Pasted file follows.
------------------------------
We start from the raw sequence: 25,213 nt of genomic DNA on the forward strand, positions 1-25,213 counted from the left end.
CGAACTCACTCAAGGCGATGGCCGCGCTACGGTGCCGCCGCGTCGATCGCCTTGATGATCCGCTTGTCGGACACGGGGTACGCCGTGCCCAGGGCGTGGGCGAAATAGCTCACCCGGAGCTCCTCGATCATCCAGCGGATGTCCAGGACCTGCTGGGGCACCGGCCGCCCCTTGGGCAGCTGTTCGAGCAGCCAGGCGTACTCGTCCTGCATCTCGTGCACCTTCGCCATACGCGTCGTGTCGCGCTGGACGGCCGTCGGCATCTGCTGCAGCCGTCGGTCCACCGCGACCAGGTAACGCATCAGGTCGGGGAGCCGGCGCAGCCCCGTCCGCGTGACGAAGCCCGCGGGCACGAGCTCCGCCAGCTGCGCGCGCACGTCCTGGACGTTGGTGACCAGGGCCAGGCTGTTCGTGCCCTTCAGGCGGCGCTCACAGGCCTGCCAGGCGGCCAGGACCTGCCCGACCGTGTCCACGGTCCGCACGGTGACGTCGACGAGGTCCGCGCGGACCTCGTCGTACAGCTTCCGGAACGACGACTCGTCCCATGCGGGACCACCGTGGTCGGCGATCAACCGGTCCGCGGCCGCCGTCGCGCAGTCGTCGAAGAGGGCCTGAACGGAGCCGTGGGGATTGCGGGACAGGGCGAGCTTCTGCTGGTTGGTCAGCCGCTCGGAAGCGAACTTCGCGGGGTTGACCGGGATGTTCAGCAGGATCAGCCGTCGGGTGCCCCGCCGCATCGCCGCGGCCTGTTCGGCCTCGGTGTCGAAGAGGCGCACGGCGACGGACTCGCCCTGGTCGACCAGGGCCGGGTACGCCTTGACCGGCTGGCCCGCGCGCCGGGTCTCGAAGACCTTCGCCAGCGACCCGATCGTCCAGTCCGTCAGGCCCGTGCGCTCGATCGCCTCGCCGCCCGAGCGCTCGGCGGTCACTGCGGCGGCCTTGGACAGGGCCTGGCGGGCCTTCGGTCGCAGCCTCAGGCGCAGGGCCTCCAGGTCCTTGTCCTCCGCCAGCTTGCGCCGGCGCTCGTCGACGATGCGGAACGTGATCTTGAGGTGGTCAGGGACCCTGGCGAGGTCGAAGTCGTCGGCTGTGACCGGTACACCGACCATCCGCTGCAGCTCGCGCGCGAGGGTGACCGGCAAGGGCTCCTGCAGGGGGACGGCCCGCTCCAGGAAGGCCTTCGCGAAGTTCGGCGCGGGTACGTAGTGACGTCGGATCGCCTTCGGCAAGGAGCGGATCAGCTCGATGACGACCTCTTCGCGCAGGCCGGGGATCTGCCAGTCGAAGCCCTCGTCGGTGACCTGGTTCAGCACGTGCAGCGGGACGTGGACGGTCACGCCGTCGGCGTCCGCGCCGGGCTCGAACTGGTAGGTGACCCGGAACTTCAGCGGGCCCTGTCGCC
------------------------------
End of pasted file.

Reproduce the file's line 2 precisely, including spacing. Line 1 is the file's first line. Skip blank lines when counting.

CGAACTCACTCAAGGCGATGGCCGCGCTACGGTGCCGCCGCGTCGATCGCCTTGATGATCCGCTTGTCGGACACGGGGTACGCCGTGCCCAGGGCGTGGGCGAAATAGCTCACCCGGAGCTCCTCGATCATCCAGCGGATGTCCAGGACCTGCTGGGGCACCGGCCGCCCCTTGGGCAGCTGTTCGAGCAGCCAGGCGTACTCGTCCTGCATCTCGTGCACCTTCGCCATACGCGTCGTGTCGCGCTGGACGGCCGTCGGCATCTGCTGCAGCCGTCGGTCCACCGCGACCAGGTAACGCATCAGGTCGGGGAGCCGGCGCAGCCCCGTCCGCGTGACGAAGCCCGCGGGCACGAGCTCCGCCAGCTGCGCGCGCACGTCCTGGACGTTGGTGACCAGGGCCAGGCTGTTCGTGCCCTTCAGGCGGCGCTCACAGGCCTGCCAGGCGGCCAGGACCTGCCCGACCGTGTCCACGGTCCGCACGGTGACGTCGACGAGGTCCGCGCGGACCTCGTCGTACAGCTTCCGGAACGACGACTCGTCCCATGCGGGACCACCGTGGTCGGCGATCAACCGGTCCGCGGCCGCCGTCGCGCAGTCGTCGAAGAGGGCCTGAACGGAGCCGTGGGGATTGCGGGACAGGGCGAGCTTCTGCTGGTTGGTCAGCCGCTCGGAAGCGAACTTCGCGGGGTTGACCGGGATGTTCAGCAGGATCAGCCGTCGGGTGCCCCGCCGCATCGCCGCGGCCTGTTCGGCCTCGGTGTCGAAGAGGCGCACGGCGACGGACTCGCCCTGGTCGACCAGGGCCGGGTACGCCTTGACCGGCTGGCCCGCGCGCCGGGTCTCGAAGACCTTCGCCAGCGACCCGATCGTCCAGTCCGTCAGGCCCGTGCGCTCGATCGCCTCGCCGCCCGAGCGCTCGGCGGTCACTGCGGCGGCCTTGGACAGGGCCTGGCGGGCCTTCGGTCGCAGCCTCAGGCGCAGGGCCTCCAGGTCCTTGTCCTCCGCCAGCTTGCGCCGGCGCTCGTCGACGATGCGGAACGTGATCTTGAGGTGGTCAGGGACCCTGGCGAGGTCGAAGTCGTCGGCTGTGACCGGTACACCGACCATCCGCTGCAGCTCGCGCGCGAGGGTGACCGGCAAGGGCTCCTGCAGGGGGACGGCCCGCTCCAGGAAGGCCTTCGCGAAGTTCGGCGCGGGTACGTAGTGACGTCGGATCGCCTTCGGCAAGGAGCGGATCAGCTCGATGACGACCTCTTCGCGCAGGCCGGGGATCTGCCAGTCGAAGCCCTCGTCGGTGACCTGGTTCAGCACGTGCAGCGGGACGTGGACGGTCACGCCGTCGGCGTCCGCGCCGGGCTCGAACTGGTAGGTGACCCGGAACTTCAGCGGGCCCTGTCGCC